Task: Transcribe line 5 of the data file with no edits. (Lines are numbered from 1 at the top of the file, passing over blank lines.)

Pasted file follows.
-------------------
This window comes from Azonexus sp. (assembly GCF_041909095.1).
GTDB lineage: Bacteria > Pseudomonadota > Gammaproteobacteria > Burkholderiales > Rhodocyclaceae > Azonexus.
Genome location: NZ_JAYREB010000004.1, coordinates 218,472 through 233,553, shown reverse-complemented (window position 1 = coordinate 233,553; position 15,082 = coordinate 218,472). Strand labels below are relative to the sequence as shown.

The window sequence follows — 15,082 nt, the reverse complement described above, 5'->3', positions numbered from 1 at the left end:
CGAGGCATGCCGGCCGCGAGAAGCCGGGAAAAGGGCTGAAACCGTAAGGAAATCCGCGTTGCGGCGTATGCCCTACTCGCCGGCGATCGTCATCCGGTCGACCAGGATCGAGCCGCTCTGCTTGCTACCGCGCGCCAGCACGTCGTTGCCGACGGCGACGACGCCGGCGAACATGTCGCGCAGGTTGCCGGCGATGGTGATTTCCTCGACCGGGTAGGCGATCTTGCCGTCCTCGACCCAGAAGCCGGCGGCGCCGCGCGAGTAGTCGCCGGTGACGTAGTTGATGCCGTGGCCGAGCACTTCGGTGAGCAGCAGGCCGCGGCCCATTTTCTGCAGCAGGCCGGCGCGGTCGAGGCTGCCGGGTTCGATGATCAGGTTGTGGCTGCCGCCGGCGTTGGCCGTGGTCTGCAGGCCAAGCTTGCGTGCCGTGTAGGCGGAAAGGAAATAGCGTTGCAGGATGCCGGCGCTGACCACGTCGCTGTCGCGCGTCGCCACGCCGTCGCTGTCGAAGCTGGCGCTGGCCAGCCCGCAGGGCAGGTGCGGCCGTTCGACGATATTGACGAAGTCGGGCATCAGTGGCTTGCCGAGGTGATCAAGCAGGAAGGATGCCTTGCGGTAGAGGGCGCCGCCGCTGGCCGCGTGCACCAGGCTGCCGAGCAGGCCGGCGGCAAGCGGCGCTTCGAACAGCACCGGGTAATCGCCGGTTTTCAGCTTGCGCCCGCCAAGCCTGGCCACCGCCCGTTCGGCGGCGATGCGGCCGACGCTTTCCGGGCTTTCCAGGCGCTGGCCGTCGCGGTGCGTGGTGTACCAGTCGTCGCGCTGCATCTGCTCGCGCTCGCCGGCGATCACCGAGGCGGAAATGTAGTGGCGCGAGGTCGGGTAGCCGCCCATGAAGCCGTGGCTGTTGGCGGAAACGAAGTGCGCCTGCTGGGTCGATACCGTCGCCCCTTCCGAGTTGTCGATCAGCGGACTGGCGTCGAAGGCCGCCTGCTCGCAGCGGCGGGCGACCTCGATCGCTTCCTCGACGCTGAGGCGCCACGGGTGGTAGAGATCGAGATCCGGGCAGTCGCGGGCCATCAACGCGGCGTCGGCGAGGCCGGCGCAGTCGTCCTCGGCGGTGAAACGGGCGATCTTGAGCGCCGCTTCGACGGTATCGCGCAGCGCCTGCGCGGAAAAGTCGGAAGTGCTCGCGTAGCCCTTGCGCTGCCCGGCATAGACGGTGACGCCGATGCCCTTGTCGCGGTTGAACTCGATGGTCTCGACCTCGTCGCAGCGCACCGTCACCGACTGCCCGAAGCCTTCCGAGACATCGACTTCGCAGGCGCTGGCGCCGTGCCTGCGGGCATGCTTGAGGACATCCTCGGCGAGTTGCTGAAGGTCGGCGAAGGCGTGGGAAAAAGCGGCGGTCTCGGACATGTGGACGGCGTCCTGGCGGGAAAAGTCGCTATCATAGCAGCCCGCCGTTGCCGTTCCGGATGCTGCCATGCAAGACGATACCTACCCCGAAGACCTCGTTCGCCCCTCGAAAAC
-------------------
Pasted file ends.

CGAGGCATGCCGGCCGCGAGAAGCCGGGAAAAGGGCTGAAACCGTAAGGAAATCCGCGTTGCGGCGTATGCCCTACTCGCCGGCGATCGTCATCCGGTCGACCAGGATCGAGCCGCTCTGCTTGCTACCGCGCGCCAGCACGTCGTTGCCGACGGCGACGACGCCGGCGAACATGTCGCGCAGGTTGCCGGCGATGGTGATTTCCTCGACCGGGTAGGCGATCTTGCCGTCCTCGACCCAGAAGCCGGCGGCGCCGCGCGAGTAGTCGCCGGTGACGTAGTTGATGCCGTGGCCGAGCACTTCGGTGAGCAGCAGGCCGCGGCCCATTTTCTGCAGCAGGCCGGCGCGGTCGAGGCTGCCGGGTTCGATGATCAGGTTGTGGCTGCCGCCGGCGTTGGCCGTGGTCTGCAGGCCAAGCTTGCGTGCCGTGTAGGCGGAAAGGAAATAGCGTTGCAGGATGCCGGCGCTGACCACGTCGCTGTCGCGCGTCGCCACGCCGTCGCTGTCGAAGCTGGCGCTGGCCAGCCCGCAGGGCAGGTGCGGCCGTTCGACGATATTGACGAAGTCGGGCATCAGTGGCTTGCCGAGGTGATCAAGCAGGAAGGATGCCTTGCGGTAGAGGGCGCCGCCGCTGGCCGCGTGCACCAGGCTGCCGAGCAGGCCGGCGGCAAGCGGCGCTTCGAACAGCACCGGGTAATCGCCGGTTTTCAGCTTGCGCCCGCCAAGCCTGGCCACCGCCCGTTCGGCGGCGATGCGGCCGACGCTTTCCGGGCTTTCCAGGCGCTGGCCGTCGCGGTGCGTGGTGTACCAGTCGTCGCGCTGCATCTGCTCGCGCTCGCCGGCGATCACCGAGGCGGAAATGTAGTGGCGCGAGGTCGGGTAGCCGCCCATGAAGCCGTGGCTGTTGGCGGAAACGAAGTGCGCCTGCTGGGTCGATACCGTCGCCCCTTCCGAGTTGTCGATCAGCGGACTGGCGTCGAAGGCCGCCTGCTCGCAGCGGCGGGCGACCTCGATCGCTTCCTCGACGCTGAGGCGCCACGGGTGGTAGAGATCGAGATCCGGGCAGTCGCGGGCCATCAACGCGGCGTCGGCGAGGCCGGCGCAGTCGTCCTCGGCGGTGAAACGGGCGATCTTGAGCGCCGCTTCGACGGTATCGCGCAGCGCCTGCGCGGAAAAGTCGGAAGTGCTCGCGTAGCCCTTGCGCTGCCCGGCATAGACGGTGACGCCGATGCCCTTGTCGCGGTTGAACTCGATGGTCTCGACCTCGTCGCAGCGCACCGTCACCGACTGCCCGAAGCCTTCCGAGACATCGACTTCGCAGGCGCTGGCGCCGTGCCTGCGGGCATGCTTGAGGACATCCTCGGCGAGTTGCTGAAGGTCGGCGAAGGCGTGGGAAAAAGCGGCGGTCTCGGACATGTGGACGGCGTCCTGGCGGGAAAAGTCGCTATCATAGCAGCCCGCCGTTGCCGTTCCGGATGCTGCCATGCAAGACGATACCTACCCCGAAGACCTCGTTCGCCCCTCGAAAAC